"One more thing, then we'll talk about health care."
I attended a party last night in honor of Senator Al Franken's big win (finally). The Senator clearly was enjoying himself as he addressed the crowd, and he talked about how much fun he was having in Congress. Senator Franken recalled Supreme Court Justice Sonia Sotomayor's statement in her confirmation hearings that she originally was inspired to be a lawyer by an episode of Perry Mason. The Senator loved Perry Mason too, he told her! It turns out a number of Senators--on both sides of the aisle--have a weakness for Perry Mason. And Dragnet. And Highway Patrol. Senator Franken appears to be disarming and connecting with his colleagues on the left and the right on account of law and cop shows. At the end of his speech he made a brief and serious plug for a public option, and connected a lack of health care (or decent health care) to our economic woes. But the bulk of his talk was about the fun stuff, about the way television surprisingly has been a way to reach across the aisle.
The Senator's retelling of his encounters was entertaining. But what seems to be breaking the ice for him in Congress is not so much his humor as his humanity. At some point, we were all a bunch of kids watching TV and movies, reading books, and letting pop culture influence our notions of what is fair and unfair, right and wrong. At some point, we probably rooted for the same outcome of the episode, the same ending to the movie. Yet some of us are running this country now, while the rest of us are watching the news, wondering when our elected officials will get their acts together.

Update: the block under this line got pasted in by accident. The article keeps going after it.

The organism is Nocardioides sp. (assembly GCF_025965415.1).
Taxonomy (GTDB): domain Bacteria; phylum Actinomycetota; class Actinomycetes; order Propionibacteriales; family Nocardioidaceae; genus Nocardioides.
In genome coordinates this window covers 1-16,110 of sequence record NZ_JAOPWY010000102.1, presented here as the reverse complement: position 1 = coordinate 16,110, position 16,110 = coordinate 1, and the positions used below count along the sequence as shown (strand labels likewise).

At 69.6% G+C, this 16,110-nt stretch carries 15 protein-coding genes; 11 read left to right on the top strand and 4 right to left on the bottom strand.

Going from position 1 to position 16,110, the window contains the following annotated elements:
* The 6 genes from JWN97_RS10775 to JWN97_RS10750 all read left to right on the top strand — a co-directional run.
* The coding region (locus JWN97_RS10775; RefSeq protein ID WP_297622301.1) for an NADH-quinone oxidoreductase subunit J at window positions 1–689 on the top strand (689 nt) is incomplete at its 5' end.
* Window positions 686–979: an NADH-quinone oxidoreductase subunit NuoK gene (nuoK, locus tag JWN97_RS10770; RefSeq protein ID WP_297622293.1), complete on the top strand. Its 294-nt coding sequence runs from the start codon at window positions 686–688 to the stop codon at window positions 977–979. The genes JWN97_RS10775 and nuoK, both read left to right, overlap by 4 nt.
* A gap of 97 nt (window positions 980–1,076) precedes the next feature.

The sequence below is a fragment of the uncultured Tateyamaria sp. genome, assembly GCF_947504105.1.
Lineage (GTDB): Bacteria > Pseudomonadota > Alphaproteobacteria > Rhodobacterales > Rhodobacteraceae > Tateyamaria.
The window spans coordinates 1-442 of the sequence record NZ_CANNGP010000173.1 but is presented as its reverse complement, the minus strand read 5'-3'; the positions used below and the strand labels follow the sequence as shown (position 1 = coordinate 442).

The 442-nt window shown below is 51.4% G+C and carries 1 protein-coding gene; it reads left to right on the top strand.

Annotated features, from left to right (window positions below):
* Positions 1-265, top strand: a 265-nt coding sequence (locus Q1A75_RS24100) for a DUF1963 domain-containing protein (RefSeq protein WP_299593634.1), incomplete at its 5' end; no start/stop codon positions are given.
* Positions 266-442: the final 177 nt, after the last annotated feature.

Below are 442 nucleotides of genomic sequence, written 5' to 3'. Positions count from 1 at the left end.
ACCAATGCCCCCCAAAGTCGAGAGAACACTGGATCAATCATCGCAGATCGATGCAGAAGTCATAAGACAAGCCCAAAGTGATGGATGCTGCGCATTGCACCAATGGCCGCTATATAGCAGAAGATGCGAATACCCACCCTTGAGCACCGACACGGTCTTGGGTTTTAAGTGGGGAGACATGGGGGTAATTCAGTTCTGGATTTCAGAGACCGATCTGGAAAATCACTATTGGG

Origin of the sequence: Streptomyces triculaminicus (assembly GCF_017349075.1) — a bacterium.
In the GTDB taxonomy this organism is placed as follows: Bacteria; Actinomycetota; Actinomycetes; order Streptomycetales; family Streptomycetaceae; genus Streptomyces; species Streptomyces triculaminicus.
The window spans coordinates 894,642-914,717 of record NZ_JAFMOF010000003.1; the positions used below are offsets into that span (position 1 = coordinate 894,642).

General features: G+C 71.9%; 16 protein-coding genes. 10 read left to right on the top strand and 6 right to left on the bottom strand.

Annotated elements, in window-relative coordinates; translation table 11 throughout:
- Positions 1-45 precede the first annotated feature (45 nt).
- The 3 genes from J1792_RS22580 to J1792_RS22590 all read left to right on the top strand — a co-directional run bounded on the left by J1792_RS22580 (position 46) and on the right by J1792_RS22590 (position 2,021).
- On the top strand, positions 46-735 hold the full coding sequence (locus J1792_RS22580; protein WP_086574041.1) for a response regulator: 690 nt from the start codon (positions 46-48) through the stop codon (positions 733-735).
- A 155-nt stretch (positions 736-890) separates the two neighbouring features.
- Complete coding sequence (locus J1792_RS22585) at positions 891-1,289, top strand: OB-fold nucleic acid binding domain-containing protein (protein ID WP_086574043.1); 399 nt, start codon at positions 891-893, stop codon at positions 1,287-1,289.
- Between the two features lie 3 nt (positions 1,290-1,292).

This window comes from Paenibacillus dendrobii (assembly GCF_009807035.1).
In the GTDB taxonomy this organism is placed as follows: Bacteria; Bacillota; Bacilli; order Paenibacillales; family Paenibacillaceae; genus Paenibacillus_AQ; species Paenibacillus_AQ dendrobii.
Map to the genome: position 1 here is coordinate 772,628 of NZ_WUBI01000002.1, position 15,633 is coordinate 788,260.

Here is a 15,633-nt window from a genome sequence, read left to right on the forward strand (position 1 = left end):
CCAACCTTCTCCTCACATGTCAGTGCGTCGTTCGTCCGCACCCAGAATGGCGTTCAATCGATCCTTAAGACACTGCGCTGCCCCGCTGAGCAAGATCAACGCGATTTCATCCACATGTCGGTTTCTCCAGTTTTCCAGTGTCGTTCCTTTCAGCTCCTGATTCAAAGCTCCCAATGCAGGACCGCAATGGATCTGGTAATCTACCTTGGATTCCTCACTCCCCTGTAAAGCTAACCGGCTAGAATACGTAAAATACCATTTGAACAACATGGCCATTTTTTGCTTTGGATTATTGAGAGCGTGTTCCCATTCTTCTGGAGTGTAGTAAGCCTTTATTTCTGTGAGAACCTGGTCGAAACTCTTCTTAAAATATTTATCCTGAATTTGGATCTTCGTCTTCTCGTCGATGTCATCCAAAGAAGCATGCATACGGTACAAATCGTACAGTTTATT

This got me thinking: could there be a set of shared values about justice we all absorbed from Perry Mason? (Citizen Kane? To Kill a Mockingbird? Law and Order? Heck, Ally McBeal?) If our elected representatives asked themselves what their inner child, or even just their pre-elected self, would think of the games that are played now, what would the answer be? (How much time must we spend on "death panels" while people are dying because their health care is inadequate or nonexistent?)
Senator Jim Inhofe famously called Franken a clown. Franken responded by saying that could have been a compliment. Perhaps Senator Franken's clowning around--his willingness to be just a guy who used to watch Perry Mason and is thrilled by his newest role--provides a more serious reminder of why our elected officials (hopefully) run for office in the first place: they want to do some good. They want to feel like they felt watching their favorite shows. We all want this health care episode to have a happy ending. I hope that Senator Franken's willingness to share this part of himself opens some closed doors and minds. It sounds like he's off to a good start.
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